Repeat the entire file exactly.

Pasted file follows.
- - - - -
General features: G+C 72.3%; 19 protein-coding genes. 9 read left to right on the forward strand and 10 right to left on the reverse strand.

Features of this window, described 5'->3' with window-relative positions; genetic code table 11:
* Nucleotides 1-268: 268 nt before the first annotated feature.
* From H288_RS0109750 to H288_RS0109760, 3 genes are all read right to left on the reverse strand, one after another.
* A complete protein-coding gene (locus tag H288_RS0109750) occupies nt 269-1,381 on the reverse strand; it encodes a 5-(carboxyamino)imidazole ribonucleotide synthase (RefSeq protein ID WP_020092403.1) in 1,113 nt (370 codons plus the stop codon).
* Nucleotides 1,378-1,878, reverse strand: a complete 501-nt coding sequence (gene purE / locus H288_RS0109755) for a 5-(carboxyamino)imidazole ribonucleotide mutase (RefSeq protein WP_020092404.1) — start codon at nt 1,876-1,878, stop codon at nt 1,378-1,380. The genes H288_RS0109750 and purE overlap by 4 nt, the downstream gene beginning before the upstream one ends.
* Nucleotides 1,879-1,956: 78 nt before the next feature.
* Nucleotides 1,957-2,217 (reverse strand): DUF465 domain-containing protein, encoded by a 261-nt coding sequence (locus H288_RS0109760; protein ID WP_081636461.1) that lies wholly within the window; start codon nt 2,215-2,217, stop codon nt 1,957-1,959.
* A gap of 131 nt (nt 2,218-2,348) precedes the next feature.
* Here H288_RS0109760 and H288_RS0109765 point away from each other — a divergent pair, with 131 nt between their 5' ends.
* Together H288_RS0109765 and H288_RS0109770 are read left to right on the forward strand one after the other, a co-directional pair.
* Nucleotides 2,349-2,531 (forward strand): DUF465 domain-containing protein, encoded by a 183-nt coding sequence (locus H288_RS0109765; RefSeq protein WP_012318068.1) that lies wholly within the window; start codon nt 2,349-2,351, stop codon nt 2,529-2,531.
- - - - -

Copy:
General features: G+C 72.3%; 19 protein-coding genes. 9 read left to right on the forward strand and 10 right to left on the reverse strand.

Features of this window, described 5'->3' with window-relative positions; genetic code table 11:
* Nucleotides 1-268: 268 nt before the first annotated feature.
* From H288_RS0109750 to H288_RS0109760, 3 genes are all read right to left on the reverse strand, one after another.
* A complete protein-coding gene (locus tag H288_RS0109750) occupies nt 269-1,381 on the reverse strand; it encodes a 5-(carboxyamino)imidazole ribonucleotide synthase (RefSeq protein ID WP_020092403.1) in 1,113 nt (370 codons plus the stop codon).
* Nucleotides 1,378-1,878, reverse strand: a complete 501-nt coding sequence (gene purE / locus H288_RS0109755) for a 5-(carboxyamino)imidazole ribonucleotide mutase (RefSeq protein WP_020092404.1) — start codon at nt 1,876-1,878, stop codon at nt 1,378-1,380. The genes H288_RS0109750 and purE overlap by 4 nt, the downstream gene beginning before the upstream one ends.
* Nucleotides 1,879-1,956: 78 nt before the next feature.
* Nucleotides 1,957-2,217 (reverse strand): DUF465 domain-containing protein, encoded by a 261-nt coding sequence (locus H288_RS0109760; protein ID WP_081636461.1) that lies wholly within the window; start codon nt 2,215-2,217, stop codon nt 1,957-1,959.
* A gap of 131 nt (nt 2,218-2,348) precedes the next feature.
* Here H288_RS0109760 and H288_RS0109765 point away from each other — a divergent pair, with 131 nt between their 5' ends.
* Together H288_RS0109765 and H288_RS0109770 are read left to right on the forward strand one after the other, a co-directional pair.
* Nucleotides 2,349-2,531 (forward strand): DUF465 domain-containing protein, encoded by a 183-nt coding sequence (locus H288_RS0109765; RefSeq protein WP_012318068.1) that lies wholly within the window; start codon nt 2,349-2,351, stop codon nt 2,529-2,531.